New Delhi: The Supreme Court on Thursday declined to refer the Ayodhya land dispute case to a larger five-judge bench and said that all places of worship are equally important.
A three-judge bench comprising of Chief Justice of India Dipak Misra, Justice Ashok Bhushan and Justice S Abdul Nazeer had a 2:1 deadlock with only Justice Nazeer saying that the matter should be referred to a larger bench. However, a majority ensures otherwise. "Mosques aren’t immune from acquisitions. Temples, mosques, churches are equally relevant. A place of particular significance for practising religion has a different place in law. Issues, in this case, are entirely different," observed Justice Bhushan, on behalf of himself and the CJI.
The majority opinion expressed by Justice Bhushan and CJI Misra clarified that the observations in paragraph 52 of Ismail Faruqi judgment that mosque was not an integral part of Islam have to be understood in the context of land acquisition proceedings. Ismail Faruqui had held that a religious place cannot claim immunity from compulsory acquisition, and the observations regarding mosque were made in that context.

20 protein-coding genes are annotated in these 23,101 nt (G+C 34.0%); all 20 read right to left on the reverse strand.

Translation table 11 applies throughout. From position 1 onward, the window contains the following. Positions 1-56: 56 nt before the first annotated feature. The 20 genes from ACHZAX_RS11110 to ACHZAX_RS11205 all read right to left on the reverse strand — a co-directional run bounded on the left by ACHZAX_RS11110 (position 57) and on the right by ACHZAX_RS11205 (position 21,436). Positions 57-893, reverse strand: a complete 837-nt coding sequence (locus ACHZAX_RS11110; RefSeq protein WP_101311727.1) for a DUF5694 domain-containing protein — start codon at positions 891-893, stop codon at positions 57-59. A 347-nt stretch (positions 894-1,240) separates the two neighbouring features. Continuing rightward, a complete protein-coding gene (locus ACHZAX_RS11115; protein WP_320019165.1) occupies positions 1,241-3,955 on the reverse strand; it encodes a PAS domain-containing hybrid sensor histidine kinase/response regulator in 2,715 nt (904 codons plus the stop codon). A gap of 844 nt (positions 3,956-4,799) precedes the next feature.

Muslim groups had filed a bunch of pleas seeking reconsideration by a larger bench of the observations made by the apex court in a 1994 verdict which had said that a mosque is not integral to Islam. Muslim groups had argued that the "sweeping" observation of the apex court in the verdict needed to be reconsidered by a five-judge bench as "it had and will have a bearing" on the Babri Masjid-Ram Temple land dispute case.
On Thursday though, Supreme Court said that reading of namaz in a mosque is not integral to Islam and can be done anywhere.
Now, the decks are cleared for Supreme Court to begin hearing Ayodhya matter from October 29 of this year.